Approbation is in order for Steve McQueen’s 12 Years a Slave (2013). It smartly conveys fresh permutations of evil in the antebellum American South, telling the story of free black New York State resident Solomon Northup’s capture and sale into slavery in 1841. The film explores the slaveholder’s machinations and the slave’s rebellion with equal vigor. The institution of slavery breaks Northup and his principal antagonist Edwin Epps. Everyone associated with the plantation way of life is diminished by it.
The film also succeeds in establishing, in the guise of Northup, a new archetype for the antebellum free black—a rare character in Hollywood history. The script provides outlines for Northup: talent and modesty. The character is given soul by Chiwetel Ejiofor’s performance. Where 12 Years a Slave plays traditional dramatic chords without amendment, it is weakest. One is reminded of Robert Frost’s adage: “No surprise for the writer, no surprise for the reader.” Most critical buzz concerns the film’s most violent scenes: whipping, rape, and hanging. Northup’s torture at the noose, composed in a long take over the course of a balmy Southern afternoon, ignites the conscience.
Yet, the film’s unexpected, quieter scenarios likewise stain memory: plantation owner Epps forcing his slaves to dance at night, after a long day’s work in the cotton fields; slave trader Freeman asking a black boy to run in place to exhibit his athleticism for a potential buyer; and Epps, at his most manic aggressive, chasing Northup all over the farm until the former falls into the pig pen. Flushed and soiled, Epps resembles the swine.
Given its intellectual subtlety on issues of race, 12 Years a Slave favorably resembles Norman Jewison’s In the Heat of the Night (1967). Interracial social etiquette is one shared motif. As a free man before his capture, Northup enters an urban shop in the North. He peruses inventory with his family. The shopkeeper ignores color lines, talking business with Northup and then inviting another walk-in black to look around until his master finds and scolds his wayward slave. The shopkeeper likewise ignores this inhumanity. Laissez-faire rules.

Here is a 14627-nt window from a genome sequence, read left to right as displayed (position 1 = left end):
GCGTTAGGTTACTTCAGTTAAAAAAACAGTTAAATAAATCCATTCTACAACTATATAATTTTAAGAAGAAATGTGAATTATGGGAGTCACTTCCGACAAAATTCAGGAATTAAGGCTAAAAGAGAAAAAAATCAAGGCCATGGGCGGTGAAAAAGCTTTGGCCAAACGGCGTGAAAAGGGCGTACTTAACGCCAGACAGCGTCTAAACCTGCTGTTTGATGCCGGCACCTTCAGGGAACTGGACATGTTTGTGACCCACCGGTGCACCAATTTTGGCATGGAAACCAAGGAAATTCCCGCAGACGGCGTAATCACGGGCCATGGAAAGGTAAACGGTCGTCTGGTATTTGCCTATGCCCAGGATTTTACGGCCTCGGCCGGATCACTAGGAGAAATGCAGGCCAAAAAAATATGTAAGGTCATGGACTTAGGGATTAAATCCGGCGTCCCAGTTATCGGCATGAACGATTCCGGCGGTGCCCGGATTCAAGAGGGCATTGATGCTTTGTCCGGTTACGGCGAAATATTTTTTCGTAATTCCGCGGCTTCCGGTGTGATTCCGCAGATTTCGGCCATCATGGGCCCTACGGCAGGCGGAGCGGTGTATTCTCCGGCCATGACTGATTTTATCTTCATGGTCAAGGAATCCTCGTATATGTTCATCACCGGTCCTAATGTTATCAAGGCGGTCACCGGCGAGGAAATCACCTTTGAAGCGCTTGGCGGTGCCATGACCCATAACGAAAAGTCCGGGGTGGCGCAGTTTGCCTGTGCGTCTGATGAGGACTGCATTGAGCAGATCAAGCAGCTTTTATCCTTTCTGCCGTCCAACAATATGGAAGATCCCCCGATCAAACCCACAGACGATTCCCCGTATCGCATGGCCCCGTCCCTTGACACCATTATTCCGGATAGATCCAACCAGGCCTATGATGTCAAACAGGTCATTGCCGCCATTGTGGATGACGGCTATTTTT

Two scenes in 12 Years a Slave recall an aspect of Sidney Poitier’s role in In the Heat of the Night as black Philadelphia policeman Virgil Tibbs—its emphasis on pride as a spark for racial violence. First, Northup aggravates his state of slavery by allowing Tibeats, a plantation overseer, to bait him into an argument about carpentry that can only lead to a whipping and worse. This moment resembles Tibbs’s slapping of plantation owner Eric Endicott in In the Heat of the Night, which incurs retaliation from the local vigilantes. Outside Endicott’s house, Sheriff Gillespie warns Tibbs, “You better clear out. And I mean fast…I didn’t know you’d slap any white man! Least of all Endicott!”
Second, Northup’s violin is a symbol of his pride and identity, just as Tibbs’s detective skills are his proudest asset. At a low moment, Northup destroys his violin, perhaps to avoid accusations of intellectual insurrection. Tibbs never apologizes for his intellectuality despite Sheriff Gillespie’s race-laced taunts: “No, because you’re so damn smart. You’re smarter than any white man. You’re just gonna stay here and show us all. You’ve got such a big head that you could never live with yourself unless you could put us all to shame. You wanna know something, Virgil? I don’t think that you could let an opportunity like that pass by.”
In 12 Years a Slave, an inferiority complex seems to be the crux of Epps’s abusive behavior toward his wife and slaves. His marriage has failed. His slaves despise him. His cotton withers. When Northup’s friends arrive to rescue him to the North, they mock Epps’s social station. Parker, Northup’s old friend, sarcastically invites Epps to take the matter of Northup’s freedom to trial: “As it will be my pleasure to bankrupt you in the courts. Your decision.”
If Hollywood is the best hope for reclaiming the lost grand narratives in American history, then 12 Years a Slave’s successful run as a commercial drama provides a template for history-conscious, conscientious filmmakers. Its producers overcome the common Hollywood temptation to force romance into the plot. Instead, they seem eager to fit as much historical information and character development as possible into each scene, holding back dramatic resolution until the last possible moment. Brad Pitt’s character in the film, Canadian abolitionist Samuel Bass, stalls as long as possible before acceding to Northup’s request to send a message to the North. “What you have said to me scares me,” Bass says, “and I must say, sir, I am afraid. Not just for you, but for me.”
In McQueen’s world, as in Aeschylus’s, pain and redemption enter our lives drop by drop. The film’s final scene, the Northup family reunion, is a relief to the viewer, turning as it does on pure overflowing emotion.
Surely there are more undervalued diaries like Northup’s in attics, libraries, and warehouses around the country, waiting for reappraisal and redistribution. 12 Years a Slave has primed the mainstream media for a revival of interest in the antebellum free professional black. Writers should exploit this opportunity for creating more great adaptations, documentaries, and popular history.